Unfair competition in a general sense means that the competitors compete on unequal terms, because favourable or disadvantageous conditions are applied to some competitors but not to others; or that the actions of some competitors actively harm the position of others with respect to their ability to compete on equal and fair terms. It contrasts with fair competition, in which the same rules and conditions are applied to all participants, and the competitive action of some does not harm the ability of others to compete. Often, unfair competition means that the gains of some participants are conditional on the losses of others, where the gains are made in ways which are illegitimate or unjust.
- Unfair Methods of Competition
Unfair methods of competition in or affecting commerce, and unfair or deceptive acts or practices in or affecting commerce, are hereby declared unlawful.
- USDOJ - Unfair Competition - FTC Act - Sherman Act - Clayton Act
Federal antitrust laws apply to virtually all industries and to every level of business, including manufacturing, transportation, distribution, and marketing. They prohibit a variety of practices that restrain trade, such as price-fixing conspiracies, corporate mergers likely to reduce the competitive vigor of particular markets, and predatory acts designed to achieve or maintain monopoly power.
Organizations Related to Unfair Competition Law
- American Antitrust Institute (AAI)
The American Antitrust Institute is an independent Washington-based non-profit education, research, and advocacy organization. Our mission is to increase the role of competition, assure that competition works in the interests of consumers, and challenge abuses of concentrated economic power in the American and world economy. We have a centrist legal-economic ideology and promote the vigorous use of antitrust as a vital component of national and international competition policy.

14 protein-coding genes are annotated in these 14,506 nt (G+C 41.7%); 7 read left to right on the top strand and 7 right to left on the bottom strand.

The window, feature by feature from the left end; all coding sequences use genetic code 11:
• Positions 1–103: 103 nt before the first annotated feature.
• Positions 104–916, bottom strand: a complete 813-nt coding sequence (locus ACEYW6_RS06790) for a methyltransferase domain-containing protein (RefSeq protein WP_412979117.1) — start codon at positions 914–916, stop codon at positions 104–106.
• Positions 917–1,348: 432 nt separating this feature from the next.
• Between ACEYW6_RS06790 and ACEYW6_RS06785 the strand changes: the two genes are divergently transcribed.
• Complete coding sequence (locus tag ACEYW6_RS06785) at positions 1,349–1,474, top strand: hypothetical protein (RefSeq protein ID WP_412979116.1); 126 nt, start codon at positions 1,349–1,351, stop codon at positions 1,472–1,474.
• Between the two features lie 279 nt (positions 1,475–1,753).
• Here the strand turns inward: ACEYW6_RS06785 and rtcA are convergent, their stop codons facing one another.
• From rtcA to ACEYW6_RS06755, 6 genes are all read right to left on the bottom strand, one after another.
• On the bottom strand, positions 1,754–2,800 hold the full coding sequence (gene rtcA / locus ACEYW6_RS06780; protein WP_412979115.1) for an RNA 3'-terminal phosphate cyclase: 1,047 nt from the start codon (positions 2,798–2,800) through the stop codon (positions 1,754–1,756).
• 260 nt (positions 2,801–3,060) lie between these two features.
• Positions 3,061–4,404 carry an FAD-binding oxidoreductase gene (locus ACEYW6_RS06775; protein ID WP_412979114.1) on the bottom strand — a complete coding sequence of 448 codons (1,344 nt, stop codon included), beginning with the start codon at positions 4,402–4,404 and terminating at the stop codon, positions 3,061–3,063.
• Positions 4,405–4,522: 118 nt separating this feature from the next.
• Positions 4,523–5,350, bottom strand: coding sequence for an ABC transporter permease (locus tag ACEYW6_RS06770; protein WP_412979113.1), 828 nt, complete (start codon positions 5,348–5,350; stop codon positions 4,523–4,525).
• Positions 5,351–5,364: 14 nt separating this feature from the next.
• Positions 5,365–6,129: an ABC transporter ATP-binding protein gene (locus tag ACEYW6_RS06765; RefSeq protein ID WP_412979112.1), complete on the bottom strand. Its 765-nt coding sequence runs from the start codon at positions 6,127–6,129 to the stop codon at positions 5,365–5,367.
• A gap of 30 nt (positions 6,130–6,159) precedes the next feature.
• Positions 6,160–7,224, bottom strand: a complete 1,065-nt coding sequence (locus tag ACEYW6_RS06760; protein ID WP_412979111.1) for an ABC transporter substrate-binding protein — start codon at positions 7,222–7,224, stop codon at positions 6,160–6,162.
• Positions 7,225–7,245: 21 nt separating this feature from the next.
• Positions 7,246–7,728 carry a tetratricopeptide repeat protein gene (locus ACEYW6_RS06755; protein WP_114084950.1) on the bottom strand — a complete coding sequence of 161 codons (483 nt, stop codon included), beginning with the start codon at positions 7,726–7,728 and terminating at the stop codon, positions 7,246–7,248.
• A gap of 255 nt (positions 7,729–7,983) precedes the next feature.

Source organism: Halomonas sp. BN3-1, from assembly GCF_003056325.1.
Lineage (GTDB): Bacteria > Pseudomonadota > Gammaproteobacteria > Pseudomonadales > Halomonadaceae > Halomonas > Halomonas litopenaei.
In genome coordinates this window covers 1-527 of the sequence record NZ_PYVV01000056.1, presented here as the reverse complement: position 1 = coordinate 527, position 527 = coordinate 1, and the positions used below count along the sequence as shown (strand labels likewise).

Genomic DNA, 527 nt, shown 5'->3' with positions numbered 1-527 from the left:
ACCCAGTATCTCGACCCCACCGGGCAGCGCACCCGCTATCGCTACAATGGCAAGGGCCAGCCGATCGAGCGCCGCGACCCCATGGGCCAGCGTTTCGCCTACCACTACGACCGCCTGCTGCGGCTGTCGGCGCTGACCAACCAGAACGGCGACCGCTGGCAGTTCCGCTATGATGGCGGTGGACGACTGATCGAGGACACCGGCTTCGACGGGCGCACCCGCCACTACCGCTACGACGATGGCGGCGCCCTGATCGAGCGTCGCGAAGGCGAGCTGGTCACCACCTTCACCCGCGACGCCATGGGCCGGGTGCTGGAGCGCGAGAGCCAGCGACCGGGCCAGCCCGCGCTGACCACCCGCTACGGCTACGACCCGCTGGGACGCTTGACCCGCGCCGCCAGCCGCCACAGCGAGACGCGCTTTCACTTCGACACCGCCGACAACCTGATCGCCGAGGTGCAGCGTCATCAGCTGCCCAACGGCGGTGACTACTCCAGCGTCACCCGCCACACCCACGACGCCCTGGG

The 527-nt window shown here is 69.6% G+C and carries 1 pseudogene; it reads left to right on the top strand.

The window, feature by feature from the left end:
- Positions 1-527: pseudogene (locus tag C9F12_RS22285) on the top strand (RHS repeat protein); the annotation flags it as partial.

- International League of Competition Law (LIDC)
The International League of Competition Law (LIDC) is a long standing association which focuses on the study of competition (antitrust) law, intellectual property law and unfair competition, both at the national and international levels. It promotes mainly the principles of fairness and justice in competitive trade.
Articles on Hg.org Related to Unfair Competition Law
- EU Commission Follows through and Fines MicrosoftFor over a year, Microsoft has been under the watch of the EU Commission regarding a perceived breach in EU competition law due to their “Windows” operating system being shipped with a pre-loaded internet browser.
- Google Survives US Investigations – EU Investigates FurtherThe software giant Google has recently come under scrutiny from both the US Federal Trade Commission (FTC) and the European Union Commission for suspected anti-competitive behaviour. It was initially being suspected that Google was doctoring search results in a manner that would prejudice its competitors.
- European Court Holds that Companies are Now Liable for Joint Ventures They ControlThe concept of a joint venture has been a difficult issue for legislators and legal professionals alike since time immemorial. Every time a joint venture is created a great variety of issues arise, primarily with respect to the way that such a joint venture will affect the market from the perspective of competition.